Gary Numan Tours North America After 1,000th Show
Concert Review

On Tuesday, May 16th, Gary Numan and A Place To Bury Strangers played a show at Revolution Hall that energized the room. To celebrate his thousandth show, the electronic rock pioneer played three shows at the Electric Ballroom in London on April 13th, 14th, and 15th. According to Numan, this was a huge milestone for him. He continued with a North American tour with many sold out concerts. Gary Numan is best known for his 1979 hit, Cars, off of his first solo album The Pleasure Principle. He has inspired so many of the electronic rock bands that have been formed throughout the years. 

           As I walked up to the second floor of the building and into the concert hall at about 7:30 PM, the stage lights were glowing blue and red, ready for the musicians to take over at 8:00 PM. People were slowly making their way in with beers in their hands. The majority of the crowd were older generations. My guess is that they were most likely original fans of Gary Numan from early on in his career, which took place in the late 70s. 

         The lights went down as an indication that the first band, A Place To Bury Strangers, was about to start. I had never heard this band before so I wasn’t sure what to expect. Fog filled the stage through blue lights as the three piece walked out. They began to play and I was immediately enamored. I could feel the intense energy they were about to bring. The music was strong and driving. The vocals had heavy reverb and delay effects which added a dreamy psychedelic element. Within the first three songs, the guitarist smashed their guitar on the stage floor, then lifted it up in the air as something to be worshiped as the crowd roared. He continued to do this throughout most of the set. At one point, he crouched down at the edge of the stage and held out the guitar to the audience so they could touch it, like a gift was being given to them. Toward the middle of the set leading into the finale, strobe lights flooded the stage capturing snippets of the band’s movements. The guitarist lifted the floor strobe and swung it around by its wire. The drummer stood up and began to whale on only the floor toms with a thunderous tribal beat that I could feel in my chest. As they ended and the lights turned on, people left the room, most likely for a beer refill. I stood there feeling like I just experienced something heavy and spiritual. I knew this newly discovered band was definitely going on my playlist.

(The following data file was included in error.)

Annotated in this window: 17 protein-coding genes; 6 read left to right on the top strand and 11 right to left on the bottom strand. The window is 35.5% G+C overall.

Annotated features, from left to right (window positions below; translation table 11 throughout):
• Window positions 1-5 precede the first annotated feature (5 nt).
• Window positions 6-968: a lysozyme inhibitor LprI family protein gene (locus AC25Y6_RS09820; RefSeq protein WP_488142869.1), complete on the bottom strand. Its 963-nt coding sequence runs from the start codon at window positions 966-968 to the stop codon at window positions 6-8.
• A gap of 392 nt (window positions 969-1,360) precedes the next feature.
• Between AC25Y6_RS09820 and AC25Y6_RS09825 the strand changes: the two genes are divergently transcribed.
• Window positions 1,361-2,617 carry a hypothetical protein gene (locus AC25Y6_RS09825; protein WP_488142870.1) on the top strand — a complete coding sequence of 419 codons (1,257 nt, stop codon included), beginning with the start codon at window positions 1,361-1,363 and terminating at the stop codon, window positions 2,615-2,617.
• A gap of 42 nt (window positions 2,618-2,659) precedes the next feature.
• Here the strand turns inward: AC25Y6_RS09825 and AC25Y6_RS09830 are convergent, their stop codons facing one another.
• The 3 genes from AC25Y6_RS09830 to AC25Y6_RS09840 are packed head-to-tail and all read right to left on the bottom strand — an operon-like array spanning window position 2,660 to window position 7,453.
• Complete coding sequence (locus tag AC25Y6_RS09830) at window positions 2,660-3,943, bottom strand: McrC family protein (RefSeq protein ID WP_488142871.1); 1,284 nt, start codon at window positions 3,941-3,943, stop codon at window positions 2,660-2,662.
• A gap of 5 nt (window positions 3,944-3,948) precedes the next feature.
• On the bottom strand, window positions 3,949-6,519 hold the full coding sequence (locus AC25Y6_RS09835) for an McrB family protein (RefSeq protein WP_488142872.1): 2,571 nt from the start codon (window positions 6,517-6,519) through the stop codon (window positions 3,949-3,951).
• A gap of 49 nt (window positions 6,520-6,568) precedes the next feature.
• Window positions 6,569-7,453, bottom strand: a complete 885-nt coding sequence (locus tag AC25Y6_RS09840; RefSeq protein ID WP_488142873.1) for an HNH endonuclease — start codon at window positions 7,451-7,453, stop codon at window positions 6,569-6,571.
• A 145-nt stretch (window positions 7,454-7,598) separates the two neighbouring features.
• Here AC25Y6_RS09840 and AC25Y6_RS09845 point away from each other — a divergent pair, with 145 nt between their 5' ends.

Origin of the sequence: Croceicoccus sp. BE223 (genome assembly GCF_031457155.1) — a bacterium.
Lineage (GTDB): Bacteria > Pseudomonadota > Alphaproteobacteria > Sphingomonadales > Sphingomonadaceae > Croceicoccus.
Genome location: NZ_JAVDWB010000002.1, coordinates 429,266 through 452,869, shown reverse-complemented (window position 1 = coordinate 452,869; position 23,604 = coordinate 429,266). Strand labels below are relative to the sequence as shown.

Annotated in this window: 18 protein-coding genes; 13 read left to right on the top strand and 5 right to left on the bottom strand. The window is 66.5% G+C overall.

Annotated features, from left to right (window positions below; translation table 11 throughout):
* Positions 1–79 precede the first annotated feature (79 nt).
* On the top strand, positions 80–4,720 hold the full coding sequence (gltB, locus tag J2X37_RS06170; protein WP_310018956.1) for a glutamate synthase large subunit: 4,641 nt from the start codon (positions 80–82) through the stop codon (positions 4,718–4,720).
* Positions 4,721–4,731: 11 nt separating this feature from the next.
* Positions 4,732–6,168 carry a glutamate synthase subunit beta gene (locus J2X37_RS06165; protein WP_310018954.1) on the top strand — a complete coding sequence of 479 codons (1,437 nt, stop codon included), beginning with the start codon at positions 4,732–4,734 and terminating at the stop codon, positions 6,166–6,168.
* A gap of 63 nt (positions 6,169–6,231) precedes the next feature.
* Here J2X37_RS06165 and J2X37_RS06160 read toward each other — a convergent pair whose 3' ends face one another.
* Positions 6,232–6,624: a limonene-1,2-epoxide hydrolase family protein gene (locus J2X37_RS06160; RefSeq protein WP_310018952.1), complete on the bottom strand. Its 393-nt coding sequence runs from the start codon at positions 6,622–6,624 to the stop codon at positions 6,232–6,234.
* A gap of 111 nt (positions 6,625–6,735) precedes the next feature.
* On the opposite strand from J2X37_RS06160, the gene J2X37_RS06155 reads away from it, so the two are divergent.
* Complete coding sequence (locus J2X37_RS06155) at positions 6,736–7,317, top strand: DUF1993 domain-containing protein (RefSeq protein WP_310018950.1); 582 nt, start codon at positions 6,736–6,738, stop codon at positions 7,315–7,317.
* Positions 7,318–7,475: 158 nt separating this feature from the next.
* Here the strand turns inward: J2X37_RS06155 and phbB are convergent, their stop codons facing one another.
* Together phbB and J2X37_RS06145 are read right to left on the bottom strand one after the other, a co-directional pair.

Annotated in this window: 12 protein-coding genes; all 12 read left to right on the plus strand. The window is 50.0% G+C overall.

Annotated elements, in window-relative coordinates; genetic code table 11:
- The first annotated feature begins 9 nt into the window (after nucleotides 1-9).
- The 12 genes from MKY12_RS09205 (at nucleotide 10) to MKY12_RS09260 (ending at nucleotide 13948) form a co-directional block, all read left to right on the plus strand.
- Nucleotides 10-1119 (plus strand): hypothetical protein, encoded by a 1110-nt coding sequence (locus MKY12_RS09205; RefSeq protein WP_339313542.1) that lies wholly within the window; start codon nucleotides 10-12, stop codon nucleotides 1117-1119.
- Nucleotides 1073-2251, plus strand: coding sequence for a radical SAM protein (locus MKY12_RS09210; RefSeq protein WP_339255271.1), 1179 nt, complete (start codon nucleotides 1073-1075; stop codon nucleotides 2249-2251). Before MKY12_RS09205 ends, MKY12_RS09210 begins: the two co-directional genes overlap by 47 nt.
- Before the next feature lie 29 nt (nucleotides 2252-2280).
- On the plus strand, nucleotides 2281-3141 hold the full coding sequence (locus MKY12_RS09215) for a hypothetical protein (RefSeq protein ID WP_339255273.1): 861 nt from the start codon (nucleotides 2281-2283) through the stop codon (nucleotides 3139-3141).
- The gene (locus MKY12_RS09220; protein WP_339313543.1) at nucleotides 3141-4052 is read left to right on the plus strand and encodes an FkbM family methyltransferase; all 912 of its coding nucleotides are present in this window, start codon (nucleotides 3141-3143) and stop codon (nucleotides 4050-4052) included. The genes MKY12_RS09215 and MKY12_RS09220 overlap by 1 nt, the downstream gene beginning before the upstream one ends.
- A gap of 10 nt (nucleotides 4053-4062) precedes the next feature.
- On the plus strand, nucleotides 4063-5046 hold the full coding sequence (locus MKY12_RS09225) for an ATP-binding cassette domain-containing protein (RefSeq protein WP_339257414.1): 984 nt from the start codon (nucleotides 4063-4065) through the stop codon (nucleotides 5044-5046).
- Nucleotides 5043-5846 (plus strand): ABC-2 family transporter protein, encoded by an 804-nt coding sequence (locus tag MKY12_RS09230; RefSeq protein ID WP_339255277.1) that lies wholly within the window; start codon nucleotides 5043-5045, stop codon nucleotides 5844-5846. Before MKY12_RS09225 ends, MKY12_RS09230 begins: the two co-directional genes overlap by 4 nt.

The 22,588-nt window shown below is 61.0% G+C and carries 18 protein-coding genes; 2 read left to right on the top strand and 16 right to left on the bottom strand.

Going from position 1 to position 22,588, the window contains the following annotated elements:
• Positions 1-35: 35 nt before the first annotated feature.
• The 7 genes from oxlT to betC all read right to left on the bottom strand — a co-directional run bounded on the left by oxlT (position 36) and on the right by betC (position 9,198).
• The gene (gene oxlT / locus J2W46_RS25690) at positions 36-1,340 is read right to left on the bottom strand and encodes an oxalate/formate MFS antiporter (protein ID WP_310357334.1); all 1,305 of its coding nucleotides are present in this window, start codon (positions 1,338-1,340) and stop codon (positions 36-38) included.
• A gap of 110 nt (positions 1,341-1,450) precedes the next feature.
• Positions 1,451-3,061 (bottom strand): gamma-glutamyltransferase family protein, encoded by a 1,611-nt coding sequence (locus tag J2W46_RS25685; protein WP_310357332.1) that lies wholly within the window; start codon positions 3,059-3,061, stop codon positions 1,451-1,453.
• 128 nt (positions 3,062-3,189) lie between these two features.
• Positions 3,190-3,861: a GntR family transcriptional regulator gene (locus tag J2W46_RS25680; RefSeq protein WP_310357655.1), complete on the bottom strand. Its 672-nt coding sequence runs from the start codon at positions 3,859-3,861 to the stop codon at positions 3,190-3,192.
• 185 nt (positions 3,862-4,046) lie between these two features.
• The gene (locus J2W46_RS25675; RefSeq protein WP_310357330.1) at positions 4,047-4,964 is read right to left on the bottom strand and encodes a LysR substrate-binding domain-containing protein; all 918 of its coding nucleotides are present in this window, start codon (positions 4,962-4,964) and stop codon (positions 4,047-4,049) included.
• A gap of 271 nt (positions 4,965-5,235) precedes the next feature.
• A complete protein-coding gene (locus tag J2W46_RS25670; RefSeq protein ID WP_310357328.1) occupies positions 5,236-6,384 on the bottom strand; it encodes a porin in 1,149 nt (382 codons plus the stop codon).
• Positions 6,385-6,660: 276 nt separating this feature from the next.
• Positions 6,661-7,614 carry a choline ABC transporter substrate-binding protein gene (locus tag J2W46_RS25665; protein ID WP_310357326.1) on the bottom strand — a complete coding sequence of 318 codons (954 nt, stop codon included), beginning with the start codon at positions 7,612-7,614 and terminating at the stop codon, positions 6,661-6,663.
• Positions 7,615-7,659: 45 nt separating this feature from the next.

After about thirty minutes, the lights went down again and voices from the crowd became louder and louder as each band member playing with Gary Numan entered the stage one by one; five members total. Gary came out last with three slash marks of red paint on his face, emulating his look on the cover of his latest album Intruder. The whole band had a goth vibe which presented itself through their dark and intricate clothing. This was much different than Gary’s original look when he first started his career, where he was considered having a new wave “android persona.” The guitar and bass player moved their bodies around theatrically, to showcase a dramatic performance that matched the music. The room was filled with a heavy fuzz guitar, electronic sound effects and arpeggiators. Green, red, and blue lights flashed around the stage as white streaks of light oscillated through the fog filled concert hall. I was getting a strong Nine Inch Nails vibe from the entire performance. I could see people in the audience dancing and singing as they held up their index and pinky fingers in the air to salute the rock stars on the stage. The majority of their set were newer songs from the past decade or so with some of the old classics dispersed such as, Metal, and of course, Cars. As the show ended and they left the stage, the crowd hollered as they knew there would be an encore. Sure enough, the band returned to the stage and finished the night with three more songs. 

         As a long time fan, and first time seeing Gary Numan live, it was more than what I expected. The whole performance was moving. It was pure entertainment. At 65 years old, Gary Numan still moved around the stage effortlessly and gave an incredible performance that wasn’t just musical, but visual as well, leaving me with stars in my eyes.  

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